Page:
The Doctors: What Is A Teratoma Brain Tumor? Visualase Laser Review

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The Doctors: Benign Golf-Ball Sized Tumor

When two parents, Steve and Nicole, noticed their five-year-old boy was having a lot of sudden, unexplained changes in his behavior, they wondered if they needed to see the doctor. Gavin played Tee Ball and was always very active. But one day he was rubbing his eyes a lot and if you were really close to him, he couldn’t look up with his eyes. He had to lean his whole head back. It turned out he had a benign tumor in his brain.

The Doctors: What Is A Teratoma Brain Tumor? Visualase Laser Review

The Doctors told the story of 7-year-old Gavin, who suffered from a teratoma benign brain tumor until a new laser treatment called Visualase saved him. (fixer00 / Shutterstock.com)

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Because the tumor was benign, chemotherapy and radiation wouldn’t work for it. The only treatment they had available was surgery. So he had three 16-hour surgeries within six weeks. The tumor was getting smaller, but around Christmas they noticed the symptoms again. Gavin was leaning to one side a lot as well. The tumor was growing again. The doctors told them that Gavin only had a few months to live.

But ultimately, there was a new laser treatment available for Gavin that helped him get rid of his condition. Gavin then talked to the camera and he was adorable. “I am a good person and a good citizen,” he said. He also revealed that he named his brain tumor Joe Bully. “He is losing. And he is going D-O-W-N,” he said.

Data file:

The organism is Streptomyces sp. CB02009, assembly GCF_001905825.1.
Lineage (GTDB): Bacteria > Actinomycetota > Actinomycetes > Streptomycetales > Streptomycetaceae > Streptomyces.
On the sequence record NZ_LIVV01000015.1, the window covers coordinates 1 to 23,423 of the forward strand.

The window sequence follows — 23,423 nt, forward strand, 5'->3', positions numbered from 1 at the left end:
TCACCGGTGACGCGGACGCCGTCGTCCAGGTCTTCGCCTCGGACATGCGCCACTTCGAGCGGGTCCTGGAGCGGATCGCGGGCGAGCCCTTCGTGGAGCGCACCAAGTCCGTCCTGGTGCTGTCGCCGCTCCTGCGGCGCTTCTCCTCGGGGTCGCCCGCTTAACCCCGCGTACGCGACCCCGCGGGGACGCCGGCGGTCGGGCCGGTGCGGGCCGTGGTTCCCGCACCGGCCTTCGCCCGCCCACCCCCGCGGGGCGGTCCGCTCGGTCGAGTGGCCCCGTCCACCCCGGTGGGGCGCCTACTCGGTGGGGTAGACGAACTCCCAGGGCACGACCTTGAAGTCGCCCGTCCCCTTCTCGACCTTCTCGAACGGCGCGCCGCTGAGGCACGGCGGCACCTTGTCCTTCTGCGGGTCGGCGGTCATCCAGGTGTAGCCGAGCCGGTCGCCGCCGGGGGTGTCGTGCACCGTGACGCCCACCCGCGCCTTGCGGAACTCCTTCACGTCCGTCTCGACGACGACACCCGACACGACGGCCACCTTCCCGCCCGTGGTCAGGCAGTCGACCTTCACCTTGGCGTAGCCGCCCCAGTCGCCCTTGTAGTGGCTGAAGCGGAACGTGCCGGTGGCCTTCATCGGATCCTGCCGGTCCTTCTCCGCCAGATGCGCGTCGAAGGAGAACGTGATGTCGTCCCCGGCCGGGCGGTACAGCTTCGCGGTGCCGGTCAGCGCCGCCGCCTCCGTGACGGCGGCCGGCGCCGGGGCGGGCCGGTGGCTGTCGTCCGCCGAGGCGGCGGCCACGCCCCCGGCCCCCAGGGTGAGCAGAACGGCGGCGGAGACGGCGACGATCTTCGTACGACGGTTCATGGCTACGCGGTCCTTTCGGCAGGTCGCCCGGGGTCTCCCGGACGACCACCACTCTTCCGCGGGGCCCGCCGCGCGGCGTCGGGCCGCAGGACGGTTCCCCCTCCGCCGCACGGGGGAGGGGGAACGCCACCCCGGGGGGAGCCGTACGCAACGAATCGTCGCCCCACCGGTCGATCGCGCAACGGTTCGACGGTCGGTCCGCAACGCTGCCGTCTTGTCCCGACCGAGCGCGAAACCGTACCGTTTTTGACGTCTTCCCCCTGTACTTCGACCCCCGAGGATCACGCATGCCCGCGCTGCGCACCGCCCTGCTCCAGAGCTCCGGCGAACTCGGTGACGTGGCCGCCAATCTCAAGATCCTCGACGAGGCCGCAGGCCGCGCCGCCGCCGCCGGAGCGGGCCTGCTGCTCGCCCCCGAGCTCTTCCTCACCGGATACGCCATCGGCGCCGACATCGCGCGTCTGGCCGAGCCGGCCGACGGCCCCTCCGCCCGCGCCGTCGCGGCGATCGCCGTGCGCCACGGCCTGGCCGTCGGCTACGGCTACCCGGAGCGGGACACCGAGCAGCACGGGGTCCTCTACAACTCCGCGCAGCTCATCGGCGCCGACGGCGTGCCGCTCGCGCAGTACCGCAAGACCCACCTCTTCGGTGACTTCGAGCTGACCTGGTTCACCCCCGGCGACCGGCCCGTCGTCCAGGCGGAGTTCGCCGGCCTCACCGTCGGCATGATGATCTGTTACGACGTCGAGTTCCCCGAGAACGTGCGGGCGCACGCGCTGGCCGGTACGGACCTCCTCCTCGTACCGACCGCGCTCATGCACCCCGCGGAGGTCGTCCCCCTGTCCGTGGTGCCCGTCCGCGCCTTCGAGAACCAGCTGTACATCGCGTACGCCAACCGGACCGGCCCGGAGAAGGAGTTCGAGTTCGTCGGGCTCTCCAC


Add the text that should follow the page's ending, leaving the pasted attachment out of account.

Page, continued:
The Doctors: What Is A Teratoma Brain Tumor?

Gavin’s tumor, “Joe Bully”, is called a Teratoma. It was a large tumor sitting in the center of his brain. Dr. Joseph Petronio, the surgeon that worked on Gavin, said that Gavin’s tumor was not inoperable. They operated on it five times. However, trying to take it all out might cause serious neurological problems.

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The Doctors: Visualase Laser Review

Fortunately, they found a new laser technology called the Visualase Laser. It’s an MRI-guided technology. The laser fiber is no bigger than a coffee stirrer. Using MR navigation, doctors are able to put the tip of the laser fiber anywhere they want in the brain. Using the laser, they were able to heat Joe Bully and kill him.

Gavin’s parents agreed to this procedure, making Gavin the first and only patient to use Visualase to battle a mature teratoma. Although his parents were nervous, Gavin was cheerful. He was hopeful the laser would get rid of the tumor. “We will have a goodbye Joe Bully party with a goodbye Joe Bully cake and three pinatas,” he said.

The procedure worked by inserting the laser catheter through a small hole in the skull and the scalp. The MRI allows doctors to monitor temperature of both the tumor and the brain. The composition of Joe Bully is unique in that it conducts heat very broadly.

The Doctors: Goodbye Joe Bully Party

Gavin’s surgery was a success and so he and his parents, Steve and Nicole, came on The Doctors to celebrate. The Doctors gave him a party with a pinata, a bunch of balloons, and of course, a Goodbye Joe Bully cake. They were still missing two of the pinatas, but it was a a great moment on the show.

They also surprised Gavin with ringside seats at the WWE, because Gavin loves wrestling, and a trip to Universal Studios in Los Angeles.

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